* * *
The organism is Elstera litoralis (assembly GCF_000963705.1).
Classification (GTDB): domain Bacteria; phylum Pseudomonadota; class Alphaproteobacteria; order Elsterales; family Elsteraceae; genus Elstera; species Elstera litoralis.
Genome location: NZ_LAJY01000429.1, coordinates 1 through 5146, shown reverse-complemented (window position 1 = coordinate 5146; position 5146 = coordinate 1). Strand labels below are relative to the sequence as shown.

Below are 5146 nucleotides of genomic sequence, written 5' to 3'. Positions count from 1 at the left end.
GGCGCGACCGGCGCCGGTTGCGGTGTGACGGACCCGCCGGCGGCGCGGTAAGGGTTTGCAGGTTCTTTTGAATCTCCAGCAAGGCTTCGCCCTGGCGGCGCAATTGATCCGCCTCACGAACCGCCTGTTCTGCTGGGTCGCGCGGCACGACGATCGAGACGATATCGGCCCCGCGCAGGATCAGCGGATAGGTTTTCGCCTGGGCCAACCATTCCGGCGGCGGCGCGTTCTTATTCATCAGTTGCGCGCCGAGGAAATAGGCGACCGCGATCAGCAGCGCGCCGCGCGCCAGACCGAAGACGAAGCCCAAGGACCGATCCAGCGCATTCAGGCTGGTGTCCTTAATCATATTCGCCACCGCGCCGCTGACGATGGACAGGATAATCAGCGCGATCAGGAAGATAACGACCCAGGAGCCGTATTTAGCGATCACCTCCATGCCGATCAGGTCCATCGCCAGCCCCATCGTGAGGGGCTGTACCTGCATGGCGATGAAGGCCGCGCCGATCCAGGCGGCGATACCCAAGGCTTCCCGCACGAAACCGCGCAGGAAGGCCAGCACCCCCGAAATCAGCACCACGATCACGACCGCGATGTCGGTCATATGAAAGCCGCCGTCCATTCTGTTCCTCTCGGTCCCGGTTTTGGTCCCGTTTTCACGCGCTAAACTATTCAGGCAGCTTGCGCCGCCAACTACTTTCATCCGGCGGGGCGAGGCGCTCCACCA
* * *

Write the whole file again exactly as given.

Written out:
The organism is Elstera litoralis (assembly GCF_000963705.1).
Classification (GTDB): domain Bacteria; phylum Pseudomonadota; class Alphaproteobacteria; order Elsterales; family Elsteraceae; genus Elstera; species Elstera litoralis.
Genome location: NZ_LAJY01000429.1, coordinates 1 through 5146, shown reverse-complemented (window position 1 = coordinate 5146; position 5146 = coordinate 1). Strand labels below are relative to the sequence as shown.

Below are 5146 nucleotides of genomic sequence, written 5' to 3'. Positions count from 1 at the left end.
GGCGCGACCGGCGCCGGTTGCGGTGTGACGGACCCGCCGGCGGCGCGGTAAGGGTTTGCAGGTTCTTTTGAATCTCCAGCAAGGCTTCGCCCTGGCGGCGCAATTGATCCGCCTCACGAACCGCCTGTTCTGCTGGGTCGCGCGGCACGACGATCGAGACGATATCGGCCCCGCGCAGGATCAGCGGATAGGTTTTCGCCTGGGCCAACCATTCCGGCGGCGGCGCGTTCTTATTCATCAGTTGCGCGCCGAGGAAATAGGCGACCGCGATCAGCAGCGCGCCGCGCGCCAGACCGAAGACGAAGCCCAAGGACCGATCCAGCGCATTCAGGCTGGTGTCCTTAATCATATTCGCCACCGCGCCGCTGACGATGGACAGGATAATCAGCGCGATCAGGAAGATAACGACCCAGGAGCCGTATTTAGCGATCACCTCCATGCCGATCAGGTCCATCGCCAGCCCCATCGTGAGGGGCTGTACCTGCATGGCGATGAAGGCCGCGCCGATCCAGGCGGCGATACCCAAGGCTTCCCGCACGAAACCGCGCAGGAAGGCCAGCACCCCCGAAATCAGCACCACGATCACGACCGCGATGTCGGTCATATGAAAGCCGCCGTCCATTCTGTTCCTCTCGGTCCCGGTTTTGGTCCCGTTTTCACGCGCTAAACTATTCAGGCAGCTTGCGCCGCCAACTACTTTCATCCGGCGGGGCGAGGCGCTCCACCA